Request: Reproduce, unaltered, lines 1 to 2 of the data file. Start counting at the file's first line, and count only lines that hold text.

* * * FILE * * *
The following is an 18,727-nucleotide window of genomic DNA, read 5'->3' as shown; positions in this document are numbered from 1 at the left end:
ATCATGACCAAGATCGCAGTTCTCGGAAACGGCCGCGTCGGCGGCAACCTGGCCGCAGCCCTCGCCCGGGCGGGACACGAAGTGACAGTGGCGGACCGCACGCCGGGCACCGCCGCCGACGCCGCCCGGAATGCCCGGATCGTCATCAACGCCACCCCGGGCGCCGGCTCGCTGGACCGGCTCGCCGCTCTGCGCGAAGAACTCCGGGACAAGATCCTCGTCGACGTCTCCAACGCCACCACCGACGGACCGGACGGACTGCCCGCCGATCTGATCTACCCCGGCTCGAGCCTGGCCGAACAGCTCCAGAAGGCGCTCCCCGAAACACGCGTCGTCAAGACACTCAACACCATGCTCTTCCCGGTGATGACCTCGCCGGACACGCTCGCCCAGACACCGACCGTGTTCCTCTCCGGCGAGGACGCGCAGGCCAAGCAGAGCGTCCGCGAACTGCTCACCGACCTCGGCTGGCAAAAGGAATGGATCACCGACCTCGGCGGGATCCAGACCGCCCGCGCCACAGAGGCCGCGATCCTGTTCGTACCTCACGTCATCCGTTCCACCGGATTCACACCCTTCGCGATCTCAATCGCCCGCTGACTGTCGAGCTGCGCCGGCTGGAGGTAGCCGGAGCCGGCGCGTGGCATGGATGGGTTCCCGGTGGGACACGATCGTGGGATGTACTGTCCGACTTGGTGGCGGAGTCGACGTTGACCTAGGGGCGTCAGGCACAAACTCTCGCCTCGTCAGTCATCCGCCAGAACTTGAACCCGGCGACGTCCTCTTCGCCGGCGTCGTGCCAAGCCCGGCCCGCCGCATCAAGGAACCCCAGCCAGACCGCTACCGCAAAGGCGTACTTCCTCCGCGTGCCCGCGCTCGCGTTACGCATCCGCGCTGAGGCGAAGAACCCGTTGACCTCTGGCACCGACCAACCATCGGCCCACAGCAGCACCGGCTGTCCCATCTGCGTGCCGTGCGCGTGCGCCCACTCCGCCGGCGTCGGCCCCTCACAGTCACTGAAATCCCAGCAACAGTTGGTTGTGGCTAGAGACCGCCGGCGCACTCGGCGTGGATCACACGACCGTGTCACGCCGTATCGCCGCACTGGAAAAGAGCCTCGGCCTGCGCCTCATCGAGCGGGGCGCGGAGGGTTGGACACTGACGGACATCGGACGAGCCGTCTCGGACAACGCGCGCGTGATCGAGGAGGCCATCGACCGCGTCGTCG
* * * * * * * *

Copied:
The following is an 18,727-nucleotide window of genomic DNA, read 5'->3' as shown; positions in this document are numbered from 1 at the left end:
ATCATGACCAAGATCGCAGTTCTCGGAAACGGCCGCGTCGGCGGCAACCTGGCCGCAGCCCTCGCCCGGGCGGGACACGAAGTGACAGTGGCGGACCGCACGCCGGGCACCGCCGCCGACGCCGCCCGGAATGCCCGGATCGTCATCAACGCCACCCCGGGCGCCGGCTCGCTGGACCGGCTCGCCGCTCTGCGCGAAGAACTCCGGGACAAGATCCTCGTCGACGTCTCCAACGCCACCACCGACGGACCGGACGGACTGCCCGCCGATCTGATCTACCCCGGCTCGAGCCTGGCCGAACAGCTCCAGAAGGCGCTCCCCGAAACACGCGTCGTCAAGACACTCAACACCATGCTCTTCCCGGTGATGACCTCGCCGGACACGCTCGCCCAGACACCGACCGTGTTCCTCTCCGGCGAGGACGCGCAGGCCAAGCAGAGCGTCCGCGAACTGCTCACCGACCTCGGCTGGCAAAAGGAATGGATCACCGACCTCGGCGGGATCCAGACCGCCCGCGCCACAGAGGCCGCGATCCTGTTCGTACCTCACGTCATCCGTTCCACCGGATTCACACCCTTCGCGATCTCAATCGCCCGCTGACTGTCGAGCTGCGCCGGCTGGAGGTAGCCGGAGCCGGCGCGTGGCATGGATGGGTTCCCGGTGGGACACGATCGTGGGATGTACTGTCCGACTTGGTGGCGGAGTCGACGTTGACCTAGGGGCGTCAGGCACAAACTCTCGCCTCGTCAGTCATCCGCCAGAACTTGAACCCGGCGACGTCCTCTTCGCCGGCGTCGTGCCAAGCCCGGCCCGCCGCATCAAGGAACCCCAGCCAGACCGCTACCGCAAAGGCGTACTTCCTCCGCGTGCCCGCGCTCGCGTTACGCATCCGCGCTGAGGCGAAGAACCCGTTGACCTCTGGCACCGACCAACCATCGGCCCACAGCAGCACCGGCTGTCCCATCTGCGTGCCGTGCGCGTGCGCCCACTCCGCCGGCGTCGGCCCCTCACAGTCACTGAAATCCCAGCAACAGTTGGTTGTGGCTAGAGACCGCCGGCGCACTCGGCGTGGATCACACGACCGTGTCACGCCGTATCGCCGCACTGGAAAAGAGCCTCGGCCTGCGCCTCATCGAGCGGGGCGCGGAGGGTTGGACACTGACGGACATCGGACGAGCCGTCTCGGACAACGCGCGCGTGATCGAGGAGGCCATCGACCGCGTCGTCG